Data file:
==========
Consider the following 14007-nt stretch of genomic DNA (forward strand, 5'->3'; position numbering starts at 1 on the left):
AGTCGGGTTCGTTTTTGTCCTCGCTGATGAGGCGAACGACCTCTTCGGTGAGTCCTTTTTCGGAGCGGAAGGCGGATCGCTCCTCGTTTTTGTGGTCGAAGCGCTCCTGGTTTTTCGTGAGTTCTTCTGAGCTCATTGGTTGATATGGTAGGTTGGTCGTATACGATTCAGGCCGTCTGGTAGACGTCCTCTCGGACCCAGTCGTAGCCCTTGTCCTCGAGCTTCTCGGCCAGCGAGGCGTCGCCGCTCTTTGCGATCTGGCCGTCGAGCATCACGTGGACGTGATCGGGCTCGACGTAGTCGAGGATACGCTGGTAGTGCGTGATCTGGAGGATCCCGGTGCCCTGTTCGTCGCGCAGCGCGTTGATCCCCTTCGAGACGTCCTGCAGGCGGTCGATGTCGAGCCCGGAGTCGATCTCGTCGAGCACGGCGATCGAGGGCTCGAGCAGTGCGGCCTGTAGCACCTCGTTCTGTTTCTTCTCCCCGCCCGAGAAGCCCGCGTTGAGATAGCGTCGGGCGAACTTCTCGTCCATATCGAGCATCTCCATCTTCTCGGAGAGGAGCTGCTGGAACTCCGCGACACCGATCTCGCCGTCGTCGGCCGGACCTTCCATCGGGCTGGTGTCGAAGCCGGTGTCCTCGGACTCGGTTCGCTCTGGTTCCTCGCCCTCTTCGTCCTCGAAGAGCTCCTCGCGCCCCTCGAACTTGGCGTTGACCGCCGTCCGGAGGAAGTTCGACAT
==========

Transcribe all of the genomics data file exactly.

Consider the following 14007-nt stretch of genomic DNA (forward strand, 5'->3'; position numbering starts at 1 on the left):
AGTCGGGTTCGTTTTTGTCCTCGCTGATGAGGCGAACGACCTCTTCGGTGAGTCCTTTTTCGGAGCGGAAGGCGGATCGCTCCTCGTTTTTGTGGTCGAAGCGCTCCTGGTTTTTCGTGAGTTCTTCTGAGCTCATTGGTTGATATGGTAGGTTGGTCGTATACGATTCAGGCCGTCTGGTAGACGTCCTCTCGGACCCAGTCGTAGCCCTTGTCCTCGAGCTTCTCGGCCAGCGAGGCGTCGCCGCTCTTTGCGATCTGGCCGTCGAGCATCACGTGGACGTGATCGGGCTCGACGTAGTCGAGGATACGCTGGTAGTGCGTGATCTGGAGGATCCCGGTGCCCTGTTCGTCGCGCAGCGCGTTGATCCCCTTCGAGACGTCCTGCAGGCGGTCGATGTCGAGCCCGGAGTCGATCTCGTCGAGCACGGCGATCGAGGGCTCGAGCAGTGCGGCCTGTAGCACCTCGTTCTGTTTCTTCTCCCCGCCCGAGAAGCCCGCGTTGAGATAGCGTCGGGCGAACTTCTCGTCCATATCGAGCATCTCCATCTTCTCGGAGAGGAGCTGCTGGAACTCCGCGACACCGATCTCGCCGTCGTCGGCCGGACCTTCCATCGGGCTGGTGTCGAAGCCGGTGTCCTCGGACTCGGTTCGCTCTGGTTCCTCGCCCTCTTCGTCCTCGAAGAGCTCCTCGCGCCCCTCGAACTTGGCGTTGACCGCCGTCCGGAGGAAGTTCGACAT